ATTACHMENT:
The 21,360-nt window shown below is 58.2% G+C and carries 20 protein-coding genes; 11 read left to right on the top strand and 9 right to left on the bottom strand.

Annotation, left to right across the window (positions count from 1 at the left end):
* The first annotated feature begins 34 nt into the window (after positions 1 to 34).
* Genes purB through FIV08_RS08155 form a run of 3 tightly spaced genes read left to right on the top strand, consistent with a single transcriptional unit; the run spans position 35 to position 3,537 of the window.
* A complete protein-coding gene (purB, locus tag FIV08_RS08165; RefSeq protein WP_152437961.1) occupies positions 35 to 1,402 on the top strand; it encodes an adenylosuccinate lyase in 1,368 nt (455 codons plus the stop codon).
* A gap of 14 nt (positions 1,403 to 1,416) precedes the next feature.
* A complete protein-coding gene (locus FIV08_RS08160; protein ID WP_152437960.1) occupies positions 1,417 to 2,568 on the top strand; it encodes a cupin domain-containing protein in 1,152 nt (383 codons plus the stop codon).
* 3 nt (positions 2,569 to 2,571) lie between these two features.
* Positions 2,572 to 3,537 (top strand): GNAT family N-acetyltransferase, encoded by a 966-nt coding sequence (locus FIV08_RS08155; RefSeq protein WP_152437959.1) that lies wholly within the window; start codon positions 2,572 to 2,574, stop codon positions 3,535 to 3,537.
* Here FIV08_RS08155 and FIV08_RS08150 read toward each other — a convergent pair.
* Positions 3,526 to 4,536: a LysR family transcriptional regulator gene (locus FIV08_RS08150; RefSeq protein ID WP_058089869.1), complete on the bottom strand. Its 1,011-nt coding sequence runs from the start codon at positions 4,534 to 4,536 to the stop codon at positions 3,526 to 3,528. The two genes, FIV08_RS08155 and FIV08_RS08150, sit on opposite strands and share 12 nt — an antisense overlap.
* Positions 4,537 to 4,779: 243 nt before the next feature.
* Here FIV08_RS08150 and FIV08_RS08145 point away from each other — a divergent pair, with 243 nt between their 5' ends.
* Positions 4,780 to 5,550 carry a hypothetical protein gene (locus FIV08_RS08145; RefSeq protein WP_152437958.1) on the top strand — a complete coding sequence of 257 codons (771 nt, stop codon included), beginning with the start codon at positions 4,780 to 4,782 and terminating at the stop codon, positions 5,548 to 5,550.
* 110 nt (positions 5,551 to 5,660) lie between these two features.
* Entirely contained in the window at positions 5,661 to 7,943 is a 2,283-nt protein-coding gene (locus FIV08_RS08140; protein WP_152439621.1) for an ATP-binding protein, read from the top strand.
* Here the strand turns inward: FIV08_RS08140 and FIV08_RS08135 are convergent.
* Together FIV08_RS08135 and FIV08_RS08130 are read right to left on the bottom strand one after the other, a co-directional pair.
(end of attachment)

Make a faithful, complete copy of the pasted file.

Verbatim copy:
The 21,360-nt window shown below is 58.2% G+C and carries 20 protein-coding genes; 11 read left to right on the top strand and 9 right to left on the bottom strand.

Annotation, left to right across the window (positions count from 1 at the left end):
* The first annotated feature begins 34 nt into the window (after positions 1 to 34).
* Genes purB through FIV08_RS08155 form a run of 3 tightly spaced genes read left to right on the top strand, consistent with a single transcriptional unit; the run spans position 35 to position 3,537 of the window.
* A complete protein-coding gene (purB, locus tag FIV08_RS08165; RefSeq protein WP_152437961.1) occupies positions 35 to 1,402 on the top strand; it encodes an adenylosuccinate lyase in 1,368 nt (455 codons plus the stop codon).
* A gap of 14 nt (positions 1,403 to 1,416) precedes the next feature.
* A complete protein-coding gene (locus FIV08_RS08160; protein ID WP_152437960.1) occupies positions 1,417 to 2,568 on the top strand; it encodes a cupin domain-containing protein in 1,152 nt (383 codons plus the stop codon).
* 3 nt (positions 2,569 to 2,571) lie between these two features.
* Positions 2,572 to 3,537 (top strand): GNAT family N-acetyltransferase, encoded by a 966-nt coding sequence (locus FIV08_RS08155; RefSeq protein WP_152437959.1) that lies wholly within the window; start codon positions 2,572 to 2,574, stop codon positions 3,535 to 3,537.
* Here FIV08_RS08155 and FIV08_RS08150 read toward each other — a convergent pair.
* Positions 3,526 to 4,536: a LysR family transcriptional regulator gene (locus FIV08_RS08150; RefSeq protein ID WP_058089869.1), complete on the bottom strand. Its 1,011-nt coding sequence runs from the start codon at positions 4,534 to 4,536 to the stop codon at positions 3,526 to 3,528. The two genes, FIV08_RS08155 and FIV08_RS08150, sit on opposite strands and share 12 nt — an antisense overlap.
* Positions 4,537 to 4,779: 243 nt before the next feature.
* Here FIV08_RS08150 and FIV08_RS08145 point away from each other — a divergent pair, with 243 nt between their 5' ends.
* Positions 4,780 to 5,550 carry a hypothetical protein gene (locus FIV08_RS08145; RefSeq protein WP_152437958.1) on the top strand — a complete coding sequence of 257 codons (771 nt, stop codon included), beginning with the start codon at positions 4,780 to 4,782 and terminating at the stop codon, positions 5,548 to 5,550.
* 110 nt (positions 5,551 to 5,660) lie between these two features.
* Entirely contained in the window at positions 5,661 to 7,943 is a 2,283-nt protein-coding gene (locus FIV08_RS08140; protein WP_152439621.1) for an ATP-binding protein, read from the top strand.
* Here the strand turns inward: FIV08_RS08140 and FIV08_RS08135 are convergent.
* Together FIV08_RS08135 and FIV08_RS08130 are read right to left on the bottom strand one after the other, a co-directional pair.